REGIONAL EMPLOYMENT PLAN

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					REGIONAL
EMPLOYMENT PLAN
North Western Melbourne Priority Employment Area

Local Employment Coordinator
Terry Kennedy
978-0-642-78389-9 [PDF]




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The document must be attributed as the Regional Employment Plan – North Western Melbourne Priority
Employment Area.




                                                                                                  Page 2 of 14
Contents
Regional Employment Plan......................................................................................... 4
Summary .................................................................................................................... 6
North Western Melbourne Priority Employment Area ................................................. 7
Goals and Strategies ................................................................................................ 11




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REGIONAL EMPLOYMENT PLAN
In the 2011-12 Budget the Australian Government announced that it would invest over $3 billion in
skills and training initiatives over six years through the Building Australia’s Future Workforce package
to deliver the skilled workers the Australian economy needs. As part of the package, the priority
employment area initiative was also extended for two years until 30 June 2013.
Local Employment Coordinators have now been appointed to 20 priority employment areas through
the priority employment area initiative. They will work closely with employers, employment services
providers, local communities and all levels of government to help drive local solutions to labour
market issues. This involves identifying opportunities, issues and helping to coordinate responses
from businesses, government and other organisations to put in place strategies to help address
them.
Local Employment Coordinators are also responsible for the development and implementation of a
Regional Employment Plan that sets out their key goals and strategies to address unemployment,
skills and labour issues for their priority employment area.
The Local Employment Coordinator for the North Western Melbourne priority employment area is
Mr Terry Kennedy. Mr Kennedy has developed this Regional Employment Plan with support from an
Employment Project Officer and an Advisory Committee made up of key local stakeholders who will
work with him to implement the strategies set out in the plan.
The committee comprises key local stakeholders and includes:
       Mr George Osborne, Hume City Council
       Ian McMillan, Skills Victoria
       Mr Tony Coppola, Northern Melbourne RDA
       Mr Mick Butera, Northlink Employer Peak Body
       Ms Maria Axarlis Coulter, Department of Human Services
       Ms Wendy Schwedes, Kangan Batman Skills Recognition
       Ms Sue Le Greca, Western Melbourne RDA
       Mr Anton Mayer, Leadwest
       Mr Brett Luxford, Melton Council
       Mr John Stapleton, Skills Victoria
       Ms Maria Kouppas, Victoria University
       Ms Kerrin Kohnstone, Department of Human Services




DEEWR acknowledges the traditional owners of the North Western Melbourne priority employment
area and their elders past and present recognising their continuing connection to country. This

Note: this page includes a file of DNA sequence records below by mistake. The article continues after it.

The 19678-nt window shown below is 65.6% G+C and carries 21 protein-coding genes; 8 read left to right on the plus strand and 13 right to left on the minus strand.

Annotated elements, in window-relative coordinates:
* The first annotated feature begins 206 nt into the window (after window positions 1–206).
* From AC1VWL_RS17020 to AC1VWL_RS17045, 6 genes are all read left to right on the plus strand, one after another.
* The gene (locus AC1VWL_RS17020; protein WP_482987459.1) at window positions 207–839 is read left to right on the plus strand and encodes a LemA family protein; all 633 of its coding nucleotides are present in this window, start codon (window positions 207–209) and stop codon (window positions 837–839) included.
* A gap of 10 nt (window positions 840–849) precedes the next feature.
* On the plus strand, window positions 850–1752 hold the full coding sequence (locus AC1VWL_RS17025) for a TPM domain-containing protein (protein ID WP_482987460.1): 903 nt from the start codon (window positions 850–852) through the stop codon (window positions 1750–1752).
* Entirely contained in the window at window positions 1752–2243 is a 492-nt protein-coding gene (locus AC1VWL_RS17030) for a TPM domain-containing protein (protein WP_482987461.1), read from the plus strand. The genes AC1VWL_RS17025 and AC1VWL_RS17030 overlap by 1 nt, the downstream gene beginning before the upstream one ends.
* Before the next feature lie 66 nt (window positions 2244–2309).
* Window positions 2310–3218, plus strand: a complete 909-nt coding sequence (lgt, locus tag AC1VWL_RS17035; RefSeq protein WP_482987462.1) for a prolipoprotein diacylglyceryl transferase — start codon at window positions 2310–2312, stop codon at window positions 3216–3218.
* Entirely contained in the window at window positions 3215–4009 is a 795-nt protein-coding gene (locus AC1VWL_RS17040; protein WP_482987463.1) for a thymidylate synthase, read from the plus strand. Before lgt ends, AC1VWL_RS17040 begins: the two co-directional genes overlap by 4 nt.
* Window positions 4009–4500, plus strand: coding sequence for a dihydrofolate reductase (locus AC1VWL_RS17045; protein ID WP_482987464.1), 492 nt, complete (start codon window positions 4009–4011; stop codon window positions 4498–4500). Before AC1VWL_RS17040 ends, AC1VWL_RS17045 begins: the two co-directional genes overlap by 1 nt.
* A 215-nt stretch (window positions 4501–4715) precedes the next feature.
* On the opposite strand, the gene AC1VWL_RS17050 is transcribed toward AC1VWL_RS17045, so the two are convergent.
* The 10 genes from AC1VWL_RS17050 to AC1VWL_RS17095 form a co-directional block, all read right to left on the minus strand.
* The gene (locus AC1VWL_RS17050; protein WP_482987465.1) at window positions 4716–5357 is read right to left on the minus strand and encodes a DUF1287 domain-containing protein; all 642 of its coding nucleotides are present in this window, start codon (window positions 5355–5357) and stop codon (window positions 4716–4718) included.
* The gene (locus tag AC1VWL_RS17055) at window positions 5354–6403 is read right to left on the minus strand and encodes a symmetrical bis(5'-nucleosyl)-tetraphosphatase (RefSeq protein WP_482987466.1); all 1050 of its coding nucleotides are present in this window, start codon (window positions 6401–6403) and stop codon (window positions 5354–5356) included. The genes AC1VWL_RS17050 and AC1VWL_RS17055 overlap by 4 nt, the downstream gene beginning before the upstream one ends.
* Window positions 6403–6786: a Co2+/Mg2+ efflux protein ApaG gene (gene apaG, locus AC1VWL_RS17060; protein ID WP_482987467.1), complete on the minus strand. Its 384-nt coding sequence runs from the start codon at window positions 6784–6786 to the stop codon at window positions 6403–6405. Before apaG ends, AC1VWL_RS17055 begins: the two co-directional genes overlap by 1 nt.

Page 4 of 14
regional employment plan strives to build and harness mutually respectful relationships and reflect
community priorities in education, skills and jobs development for the region.




                                                                                         Page 5 of 14
SUMMARY
This Regional Employment Plan was developed by the Local Employment Coordinator for the North
Western Melbourne priority employment area in consultation with the associated Advisory
Committee. The Plan outlines strategies that target projects and partnerships that will significantly
improve employment outcomes, skill developments and workforce participation for different groups
of job seekers in the region.
The North Western Melbourne priority employment area faces a number of key challenges,
including:

       a high concentration of employment in manufacturing, an industry sensitive to economic
        downturns;
       lower levels of educational attainments;
       a high proportion of the population from non-English speaking backgrounds; and
       high levels of unemployment, particularly youth unemployment.
The Local Employment Coordinator, Terry Kennedy, will work in consultation with his Advisory
Committee and regional stakeholders to deliver projects and strategies that assist these
disadvantaged groups.
Projects will be developed in industry sectors that have the potential to grow, and will be
complemented by ongoing initiatives to link employers with Job Services Australia providers,
registered training organisations and community groups. These will include initiatives to provide
employment with the aim of ending the cycle of intergenerational unemployment, identifying
emerging skill needs and ensuring training can meet these needs, and providing employment and
training opportunities to individuals from culturally and linguistically diverse backgrounds.
From the challenges facing the area the Plan identifies four (4) goals to address these issues along
with strategies to achieve them. The goals identified by the Local Employment Coordinator and
agreed to by the Advisory Committee are:
   Support employment, workforce participation and skills development including through
    maximising Government investment;